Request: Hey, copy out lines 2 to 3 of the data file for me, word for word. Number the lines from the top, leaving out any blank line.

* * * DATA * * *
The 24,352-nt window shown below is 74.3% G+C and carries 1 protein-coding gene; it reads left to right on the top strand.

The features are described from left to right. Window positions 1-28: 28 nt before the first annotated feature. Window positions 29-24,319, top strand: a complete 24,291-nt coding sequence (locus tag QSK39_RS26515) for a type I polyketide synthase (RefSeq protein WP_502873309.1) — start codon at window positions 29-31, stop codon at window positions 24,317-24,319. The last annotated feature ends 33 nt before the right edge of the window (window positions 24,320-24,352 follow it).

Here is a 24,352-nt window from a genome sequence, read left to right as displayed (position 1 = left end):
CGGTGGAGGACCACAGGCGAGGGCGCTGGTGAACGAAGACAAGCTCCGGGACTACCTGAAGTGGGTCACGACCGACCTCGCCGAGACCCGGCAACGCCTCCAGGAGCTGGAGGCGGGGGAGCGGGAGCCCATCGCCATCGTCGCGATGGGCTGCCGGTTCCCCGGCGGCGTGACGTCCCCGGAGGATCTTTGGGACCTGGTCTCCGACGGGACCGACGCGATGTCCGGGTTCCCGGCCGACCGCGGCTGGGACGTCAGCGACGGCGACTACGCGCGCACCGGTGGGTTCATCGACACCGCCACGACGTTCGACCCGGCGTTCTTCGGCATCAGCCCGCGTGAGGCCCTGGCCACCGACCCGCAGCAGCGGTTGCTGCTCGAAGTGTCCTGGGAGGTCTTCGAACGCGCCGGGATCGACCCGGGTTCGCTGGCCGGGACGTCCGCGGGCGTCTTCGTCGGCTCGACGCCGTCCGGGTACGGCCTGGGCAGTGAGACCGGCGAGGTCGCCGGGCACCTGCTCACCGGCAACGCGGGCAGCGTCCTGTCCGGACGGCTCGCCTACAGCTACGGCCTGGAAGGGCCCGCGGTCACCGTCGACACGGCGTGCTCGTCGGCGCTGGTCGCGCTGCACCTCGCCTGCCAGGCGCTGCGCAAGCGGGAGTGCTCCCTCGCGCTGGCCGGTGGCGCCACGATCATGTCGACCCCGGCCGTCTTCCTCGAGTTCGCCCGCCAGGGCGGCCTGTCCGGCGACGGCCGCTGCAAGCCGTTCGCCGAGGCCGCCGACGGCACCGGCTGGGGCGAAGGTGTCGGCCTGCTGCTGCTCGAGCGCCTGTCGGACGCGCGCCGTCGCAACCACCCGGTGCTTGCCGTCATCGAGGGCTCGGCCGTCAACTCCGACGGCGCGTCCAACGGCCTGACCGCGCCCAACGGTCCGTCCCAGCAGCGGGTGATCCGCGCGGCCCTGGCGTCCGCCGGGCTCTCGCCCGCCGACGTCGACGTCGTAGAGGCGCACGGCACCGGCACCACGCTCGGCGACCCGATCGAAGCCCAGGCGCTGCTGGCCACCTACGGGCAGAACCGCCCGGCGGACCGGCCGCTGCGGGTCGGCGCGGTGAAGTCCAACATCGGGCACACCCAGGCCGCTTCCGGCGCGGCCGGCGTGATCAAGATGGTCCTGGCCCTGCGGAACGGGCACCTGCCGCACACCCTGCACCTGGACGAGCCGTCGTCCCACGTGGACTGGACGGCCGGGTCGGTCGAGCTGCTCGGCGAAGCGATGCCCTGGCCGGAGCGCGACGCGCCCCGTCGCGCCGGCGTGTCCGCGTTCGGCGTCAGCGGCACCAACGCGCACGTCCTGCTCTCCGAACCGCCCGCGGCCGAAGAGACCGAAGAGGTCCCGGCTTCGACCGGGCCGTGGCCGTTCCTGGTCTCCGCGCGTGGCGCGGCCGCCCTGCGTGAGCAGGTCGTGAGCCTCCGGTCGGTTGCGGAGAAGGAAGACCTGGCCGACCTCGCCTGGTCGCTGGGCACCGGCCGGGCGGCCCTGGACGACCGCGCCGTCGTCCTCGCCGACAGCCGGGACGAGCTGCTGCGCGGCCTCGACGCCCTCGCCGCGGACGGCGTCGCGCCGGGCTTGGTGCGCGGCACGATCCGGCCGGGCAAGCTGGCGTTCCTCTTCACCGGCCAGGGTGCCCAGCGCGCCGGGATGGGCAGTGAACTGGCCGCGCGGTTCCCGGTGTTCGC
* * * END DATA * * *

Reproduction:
The features are described from left to right. Window positions 1-28: 28 nt before the first annotated feature. Window positions 29-24,319, top strand: a complete 24,291-nt coding sequence (locus tag QSK39_RS26515) for a type I polyketide synthase (RefSeq protein WP_502873309.1) — start codon at window positions 29-31, stop codon at window positions 24,317-24,319. The last annotated feature ends 33 nt before the right edge of the window (window positions 24,320-24,352 follow it).

Here is a 24,352-nt window from a genome sequence, read left to right as displayed (position 1 = left end):